Details and knowledge

Another passing thought, inspired by conversation elsenet: When players tend to turn every offhandedly-mentioned NPC into the most important thing, pretty often it’s not because they like latching onto insignificant details and running off to do random things. Instead, it’s often because what seems to the GM like a random thing is, in fact, a pretty important detail in the players’ eyes.

A key question here is what gets reified. Realistically, when you’re playing the game, you have very limited window into the game world. Oftentimes, the GM has a vastly better idea of what’s going on than the players do. A big part of this is by design — it’s often not as fun to know who the murderer is at the beginning of the movie, and not everyone likes to read the last page of a book first. But another big chunk is just that, in many a game, the GM has had to think through a bunch of subtle, complex details about the game world that may never come to light for the players.

There is a strong incentive for GMs to detail everything in the world. If you can’t explain how door hinges work in this culture, whether or not it’s possible to make gauss rifle ammunition from scratch, or how it is that any given FTL drive isn’t also a world-ending kinetic weapon, then the game can crawl to a halt when those questions come up in play. If you don’t know why Ferid the Ever-Hungry is ever-hungry, the players may become hungry for that information.

Clock gearsAnd because the players often know so little of what’s going on, it’s really easy for it to feel like any insight they manage to get into the gears behind the clock face is superbly valuable information. It can get to the point where every trickle of knowledge from the GM is something to be treasured, and clearly something very central to what’s going on.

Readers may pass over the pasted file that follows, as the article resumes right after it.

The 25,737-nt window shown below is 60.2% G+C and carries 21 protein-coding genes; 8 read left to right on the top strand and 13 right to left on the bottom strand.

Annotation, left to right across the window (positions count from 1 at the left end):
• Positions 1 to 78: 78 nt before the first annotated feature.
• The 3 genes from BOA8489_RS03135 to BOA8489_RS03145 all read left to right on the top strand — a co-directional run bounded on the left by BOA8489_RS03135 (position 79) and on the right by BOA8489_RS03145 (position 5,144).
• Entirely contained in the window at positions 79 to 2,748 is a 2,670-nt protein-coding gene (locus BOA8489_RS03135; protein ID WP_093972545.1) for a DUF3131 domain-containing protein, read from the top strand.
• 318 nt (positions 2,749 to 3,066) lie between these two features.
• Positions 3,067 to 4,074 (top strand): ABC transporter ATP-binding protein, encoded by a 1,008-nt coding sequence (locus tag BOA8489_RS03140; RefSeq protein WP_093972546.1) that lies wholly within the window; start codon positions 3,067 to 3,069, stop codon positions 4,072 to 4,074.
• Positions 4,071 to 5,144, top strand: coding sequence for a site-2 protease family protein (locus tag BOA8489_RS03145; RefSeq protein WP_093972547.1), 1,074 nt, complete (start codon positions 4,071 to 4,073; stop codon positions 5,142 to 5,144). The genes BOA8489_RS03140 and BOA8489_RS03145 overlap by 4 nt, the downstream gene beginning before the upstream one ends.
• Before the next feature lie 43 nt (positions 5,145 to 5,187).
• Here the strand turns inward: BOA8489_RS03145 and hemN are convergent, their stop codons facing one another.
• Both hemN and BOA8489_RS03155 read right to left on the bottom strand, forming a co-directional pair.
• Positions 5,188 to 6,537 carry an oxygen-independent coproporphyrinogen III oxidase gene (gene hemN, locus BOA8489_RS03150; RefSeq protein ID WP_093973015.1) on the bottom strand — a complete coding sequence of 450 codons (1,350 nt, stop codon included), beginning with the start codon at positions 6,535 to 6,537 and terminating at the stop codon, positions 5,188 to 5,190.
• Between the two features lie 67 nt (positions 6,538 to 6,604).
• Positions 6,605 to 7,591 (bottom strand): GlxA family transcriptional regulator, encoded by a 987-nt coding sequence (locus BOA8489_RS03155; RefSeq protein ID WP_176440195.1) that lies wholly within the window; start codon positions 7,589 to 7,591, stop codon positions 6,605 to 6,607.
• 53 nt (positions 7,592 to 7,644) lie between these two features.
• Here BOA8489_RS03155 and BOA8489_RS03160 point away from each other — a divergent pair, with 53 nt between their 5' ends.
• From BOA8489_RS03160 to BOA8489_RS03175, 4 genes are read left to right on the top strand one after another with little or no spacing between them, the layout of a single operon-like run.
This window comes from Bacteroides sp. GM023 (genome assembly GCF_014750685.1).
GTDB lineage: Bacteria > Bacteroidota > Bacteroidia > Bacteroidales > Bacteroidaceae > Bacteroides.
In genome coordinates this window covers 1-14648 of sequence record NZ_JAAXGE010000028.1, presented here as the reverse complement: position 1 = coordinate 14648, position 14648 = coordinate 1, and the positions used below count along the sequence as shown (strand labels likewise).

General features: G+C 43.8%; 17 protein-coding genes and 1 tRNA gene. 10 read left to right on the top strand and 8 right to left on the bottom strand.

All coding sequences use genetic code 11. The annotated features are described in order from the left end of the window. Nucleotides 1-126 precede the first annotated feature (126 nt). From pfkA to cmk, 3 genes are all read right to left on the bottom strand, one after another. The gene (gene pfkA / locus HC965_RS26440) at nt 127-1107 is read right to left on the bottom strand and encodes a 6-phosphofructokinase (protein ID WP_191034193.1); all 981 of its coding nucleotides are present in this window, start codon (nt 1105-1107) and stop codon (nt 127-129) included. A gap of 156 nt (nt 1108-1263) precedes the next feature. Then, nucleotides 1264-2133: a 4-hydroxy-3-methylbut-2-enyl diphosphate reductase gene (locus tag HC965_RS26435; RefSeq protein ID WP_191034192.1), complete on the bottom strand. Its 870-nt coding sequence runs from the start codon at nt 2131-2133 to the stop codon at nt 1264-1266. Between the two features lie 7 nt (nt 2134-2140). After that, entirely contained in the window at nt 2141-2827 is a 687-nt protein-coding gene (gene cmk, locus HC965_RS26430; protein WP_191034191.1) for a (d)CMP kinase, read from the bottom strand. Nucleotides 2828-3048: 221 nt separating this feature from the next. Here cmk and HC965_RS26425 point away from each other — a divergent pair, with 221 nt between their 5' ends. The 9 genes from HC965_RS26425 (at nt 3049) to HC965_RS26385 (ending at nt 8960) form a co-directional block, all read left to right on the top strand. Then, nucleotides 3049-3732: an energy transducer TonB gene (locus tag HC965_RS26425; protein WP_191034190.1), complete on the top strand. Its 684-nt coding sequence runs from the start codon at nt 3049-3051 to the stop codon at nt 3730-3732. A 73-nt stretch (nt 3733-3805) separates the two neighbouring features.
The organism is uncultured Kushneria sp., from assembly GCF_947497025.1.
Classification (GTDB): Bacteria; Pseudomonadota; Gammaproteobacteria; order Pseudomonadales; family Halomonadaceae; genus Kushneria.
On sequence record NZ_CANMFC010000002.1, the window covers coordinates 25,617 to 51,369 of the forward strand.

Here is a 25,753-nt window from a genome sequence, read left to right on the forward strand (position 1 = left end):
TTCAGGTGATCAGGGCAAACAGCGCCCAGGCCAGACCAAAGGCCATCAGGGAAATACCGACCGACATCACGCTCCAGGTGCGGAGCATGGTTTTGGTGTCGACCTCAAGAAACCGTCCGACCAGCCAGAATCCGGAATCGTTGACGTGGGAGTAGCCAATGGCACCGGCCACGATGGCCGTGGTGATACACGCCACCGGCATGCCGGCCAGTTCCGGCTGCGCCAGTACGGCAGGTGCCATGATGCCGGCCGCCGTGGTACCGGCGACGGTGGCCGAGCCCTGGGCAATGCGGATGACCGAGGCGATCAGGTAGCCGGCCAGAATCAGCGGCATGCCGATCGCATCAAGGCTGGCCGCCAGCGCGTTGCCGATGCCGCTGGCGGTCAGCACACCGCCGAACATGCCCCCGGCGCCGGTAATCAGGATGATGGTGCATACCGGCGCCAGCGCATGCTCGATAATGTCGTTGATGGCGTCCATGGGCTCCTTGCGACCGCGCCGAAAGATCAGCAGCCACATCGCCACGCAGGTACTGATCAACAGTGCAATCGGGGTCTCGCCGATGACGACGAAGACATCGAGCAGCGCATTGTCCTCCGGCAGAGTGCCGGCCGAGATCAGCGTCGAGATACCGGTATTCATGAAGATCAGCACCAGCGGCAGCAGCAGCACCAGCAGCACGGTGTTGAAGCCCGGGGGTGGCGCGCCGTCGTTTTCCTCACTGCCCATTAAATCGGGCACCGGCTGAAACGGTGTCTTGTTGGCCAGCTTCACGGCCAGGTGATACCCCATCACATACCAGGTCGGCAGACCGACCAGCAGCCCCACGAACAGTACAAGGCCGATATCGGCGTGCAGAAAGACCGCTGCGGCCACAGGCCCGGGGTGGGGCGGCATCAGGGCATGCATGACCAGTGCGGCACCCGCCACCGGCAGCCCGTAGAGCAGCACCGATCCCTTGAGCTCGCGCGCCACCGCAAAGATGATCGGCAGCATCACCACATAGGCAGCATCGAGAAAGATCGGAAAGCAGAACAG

So when the GM does mention how it seems like the dagger is missing a gem, or gives the greengrocer an interesting backstory, or describes how the sun has a certain glow today, it’s pretty reasonable for the players to latch onto those things as important information.

Is this something to be avoided? I don’t think so, or at least not necessarily. It can conceivably lead to more work for the GM, but only if you consider worldbuilding to be ‘work’. Or it can lead in the other direction, with GMs winging everything and letting the game just play out from the players’ choices. Again, not necessarily a bad thing at all.

The only real problem that comes to mind is when the GM gets actually, seriously disappointed that the players aren’t following ‘the plot’. This often seems to be a form of nerd self-loathing — frustrated authors who really view their players more as beta readers than as equal partners in forming the story, who view gaming as something that’s only valuable if it leads to a publishing deal. If that’s what’s going on, then the problem does not lie with the players, shall we say.

If the players go off on random tangents but everyone has a fun adventure along the way — well, really, that’s no longer a random tangent. That is the adventure.

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